The first step to good typography is a good typeface. And the first step to selecting a good typeface is browsing Creative Market. If you’re just getting started, here’s a beginner’s guide to downloading and installing fonts. Got any questions? Let us know in the comments below.
1. Decide Which Typeface You Want.
There’s no shortage of typefaces out there. The real challenge is working out which one is right for your design project. Do you need a display typeface? Or one that works for body copy? How about serif versus sans serif? To answer these questions, consider the requirements of your audience. If you need to make a statement and craft a message that’s big and bold, a decorative display typeface might be your best bet. On the other hand, if you’re setting large amounts of copy that need to be readable, a serif small print typeface should do the job.
Call us biased, but we suggest starting with the wide variety of typefaces available here at Creative Market.
Pro tip: Don’t know the difference between a typeface and a font? A typeface is the letter design that’s crafted by the foundry, whereas a font is the actual file you download and install on your system to use in your software. Now we’ve got that out of the way, it’s time to learn how we actually install and use them on your system.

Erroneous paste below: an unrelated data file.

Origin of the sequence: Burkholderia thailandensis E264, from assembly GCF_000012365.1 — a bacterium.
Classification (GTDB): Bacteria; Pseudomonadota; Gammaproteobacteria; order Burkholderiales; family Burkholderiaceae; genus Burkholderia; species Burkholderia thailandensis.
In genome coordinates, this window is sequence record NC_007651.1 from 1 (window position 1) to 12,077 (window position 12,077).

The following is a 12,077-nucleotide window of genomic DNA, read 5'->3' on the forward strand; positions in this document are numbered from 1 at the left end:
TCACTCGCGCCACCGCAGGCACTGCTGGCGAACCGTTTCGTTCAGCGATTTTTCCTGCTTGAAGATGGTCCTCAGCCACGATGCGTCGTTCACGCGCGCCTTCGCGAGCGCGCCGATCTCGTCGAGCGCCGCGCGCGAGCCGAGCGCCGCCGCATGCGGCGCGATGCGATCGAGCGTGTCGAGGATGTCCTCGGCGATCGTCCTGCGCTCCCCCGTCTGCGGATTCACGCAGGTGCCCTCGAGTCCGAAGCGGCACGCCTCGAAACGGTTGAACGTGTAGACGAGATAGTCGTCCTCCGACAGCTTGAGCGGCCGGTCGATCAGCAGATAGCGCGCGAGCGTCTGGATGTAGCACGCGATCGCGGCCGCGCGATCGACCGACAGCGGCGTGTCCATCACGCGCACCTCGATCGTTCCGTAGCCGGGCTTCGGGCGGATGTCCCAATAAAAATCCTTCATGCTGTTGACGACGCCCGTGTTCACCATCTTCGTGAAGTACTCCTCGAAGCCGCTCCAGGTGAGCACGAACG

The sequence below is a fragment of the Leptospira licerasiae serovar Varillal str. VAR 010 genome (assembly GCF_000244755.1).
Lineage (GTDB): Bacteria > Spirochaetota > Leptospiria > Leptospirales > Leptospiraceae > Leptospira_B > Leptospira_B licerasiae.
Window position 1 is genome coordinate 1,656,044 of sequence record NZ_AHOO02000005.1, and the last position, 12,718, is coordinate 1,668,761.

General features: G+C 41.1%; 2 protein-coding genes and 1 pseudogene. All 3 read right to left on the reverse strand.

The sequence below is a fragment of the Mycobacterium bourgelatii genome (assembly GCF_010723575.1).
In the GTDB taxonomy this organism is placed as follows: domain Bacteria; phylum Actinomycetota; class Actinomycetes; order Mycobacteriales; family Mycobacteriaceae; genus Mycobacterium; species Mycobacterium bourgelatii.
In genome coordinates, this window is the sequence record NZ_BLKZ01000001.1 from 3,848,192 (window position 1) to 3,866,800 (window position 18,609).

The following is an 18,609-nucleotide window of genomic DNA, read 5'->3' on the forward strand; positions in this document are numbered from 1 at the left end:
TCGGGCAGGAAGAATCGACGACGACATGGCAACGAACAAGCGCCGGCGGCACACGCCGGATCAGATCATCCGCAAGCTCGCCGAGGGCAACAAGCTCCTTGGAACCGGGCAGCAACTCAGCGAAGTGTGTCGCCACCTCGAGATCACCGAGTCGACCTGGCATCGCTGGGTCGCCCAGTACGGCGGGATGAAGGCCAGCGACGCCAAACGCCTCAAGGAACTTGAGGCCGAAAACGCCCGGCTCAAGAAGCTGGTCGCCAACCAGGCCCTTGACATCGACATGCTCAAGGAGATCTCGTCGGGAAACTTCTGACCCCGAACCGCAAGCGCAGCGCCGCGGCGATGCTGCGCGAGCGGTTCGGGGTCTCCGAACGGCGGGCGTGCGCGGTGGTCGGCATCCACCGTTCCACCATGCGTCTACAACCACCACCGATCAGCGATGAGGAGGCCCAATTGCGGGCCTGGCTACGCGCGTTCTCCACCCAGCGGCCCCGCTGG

2. Download Your Typeface.
Most typefaces are downloaded as an extractable zip file. Your system should know how to handle these, but if not you can usually use a program like WinZip to open them. It’s a good idea to back up your fonts either on your system or on a cloud-based service like Dropbox, in case you ever need to use them somewhere else.
On both Mac and Windows, double-clicking on your extracted font should automatically install it on your system. If that’s not the case, you can manually drag the font file to the appropriate system fonts folder. On a Mac, that’s usually /Library/Fonts. On a PC, it’s C:\Windows\Fonts.
3. Craft Away!
If you’ve installed your fonts correctly, now you’re ready to get started. Open up your design program, whether it be Photoshop, Illustrator or something else. Your typefaces should show up in the font menu and all that’s left is to craft something cool.
What’s your favorite Creative Market font? Let us know in the comments.
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